Condolences for your loss. This is a painful process my friend. Accept that some thing are never going to be the same :-/
Oct 23, 2015 at 7:04AM
@wastingtimewithforums: I know many will flame you but, to your defense, I am beginning to see stalwart MS development shops accept MACs - mainly for Web UX specialists... the proverbial camel's nose under the tent.
Re: "...don't understand W10 as a product...", I believe MS has essentially written off the business user in favor of the retail customer. This direction is driving away business customers who need a degree of stability to get their work done with minimal friction. I suspect MS knows full well...
( anecdotal to be sure )
I'll grant you "closely related". However, I am of the impression that they are divergent products and are likely to remain so. Specifically, I understand there is no plan to support Extended Properties: MSDN: Extended properties on the SQL Azure roadmap? There are other examples but this one is near and dear to me ;)
A follow-up thought, I don't know the proper Azure term but I believe it supports the equivalent of an Amazon Web Services (AWS), Elastic Compute Cloud (EC2), Amazon Machine Image (AMI). That is, an Azure VM on which you could host a proper SQL Server for your replication purposes.
@CDNMSSQLDB: I am surprised there is no response.
I did a cursory - and I emphasize cursory - examination of Azure SQL Database. I concluded it isn't really SQL Server. Azure SQL Database does not support extended properties, doesn't support all of SQL Server's data types, etc., etc.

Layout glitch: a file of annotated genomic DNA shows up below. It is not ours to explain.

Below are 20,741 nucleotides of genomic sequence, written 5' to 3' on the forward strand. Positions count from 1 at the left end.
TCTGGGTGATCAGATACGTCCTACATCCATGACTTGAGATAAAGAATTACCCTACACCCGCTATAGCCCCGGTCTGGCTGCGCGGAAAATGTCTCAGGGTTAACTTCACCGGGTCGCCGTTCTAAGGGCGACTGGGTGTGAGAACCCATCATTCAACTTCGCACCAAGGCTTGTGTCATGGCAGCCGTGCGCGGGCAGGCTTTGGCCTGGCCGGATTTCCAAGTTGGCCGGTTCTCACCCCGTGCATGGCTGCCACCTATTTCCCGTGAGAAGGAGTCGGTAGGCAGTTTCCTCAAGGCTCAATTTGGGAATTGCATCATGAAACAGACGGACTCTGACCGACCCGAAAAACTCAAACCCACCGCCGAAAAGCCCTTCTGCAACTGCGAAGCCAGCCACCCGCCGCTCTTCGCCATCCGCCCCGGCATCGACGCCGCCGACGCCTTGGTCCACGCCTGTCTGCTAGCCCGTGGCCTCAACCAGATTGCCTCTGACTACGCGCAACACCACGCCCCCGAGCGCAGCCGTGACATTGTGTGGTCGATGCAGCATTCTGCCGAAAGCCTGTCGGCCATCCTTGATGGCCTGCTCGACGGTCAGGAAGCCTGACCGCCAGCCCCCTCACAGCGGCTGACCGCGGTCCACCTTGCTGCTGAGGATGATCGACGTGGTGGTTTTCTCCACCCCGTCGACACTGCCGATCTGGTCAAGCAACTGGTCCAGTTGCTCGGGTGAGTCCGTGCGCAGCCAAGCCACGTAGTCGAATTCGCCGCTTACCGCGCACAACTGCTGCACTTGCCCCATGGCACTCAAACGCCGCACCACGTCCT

I doubt Azure SQL Database and SQL Server are sufficiently compatible to perform cross-replication. I could be wrong though.
48 minutes ago, BitFlipper wrote
... I missed the 1st part of the meeting. I had to call in and say I can't Webex in yet since my computer is doing a forced update and they will need to wait for me.
I mean reeeaaaalllyyy!!! Who's the fcxh that thought this was a good idea?
It is difficult to imagine how forced updates are perceived to be a good idea. I've heard but I don't buy the "least common denominator"..., "security"..., and "MS will be blamed" arguments.
Apologists will no doubt blame you for your failure to ensure the laptop was updated before your meeting. In a theoretical perfect world, I guess they would be correct. In the real world however we face the unexpected. We simply cannot have our trusty tools decide to do something other than what we need during those sometimes critical moments.
It seems MS is no longer interested in those for whom the personal computer (PC) is more than a novelty toy. ...quite disappointing.
I am moving to/toward Linux for the same reason (as bondsbw noted). I've always avoided Apple because I perceive it to be what MS seems to be racing to become. So far I've had little trouble avoiding Apple; with iPhones being the notable exception.
As long as clients continue to rely on Windows-based environments, I'll have to know and support it. I am presently setting up a Windows 2012 Server (for SQL Server on Amazon Web Services, EC2/AMI). Gad that Windows interface is... well... like a steering wheel on my Harley. Yes! I'll get things up and running and be OK with it. To be fair, setting up SQL Server is generally smoother than Oracle - even with the Windows 8'ish interface.
Going forward though I'll increasingly advocate Windows alternatives - especially for 'greenfield projects'. Just the facts and I strongly suspect I am not alone here.
@TexasToast, not traitors. Just a pragmatists. Our partner is inexorably leaving us :-/
...an amusing and perhaps useful anecdote.
I attended a non-technical training course and witnessed Windows 10 (auto) Update in the wild. The instructor opened her projected laptop to begin class and up popped Windows Update. The class jeered and a chorus of "get a MacBook" ensued. Before she could retrieve another laptop the update completed and the class commenced.
There was some discussion of how she might disable the auto update and someone in the class suggested Linux ;)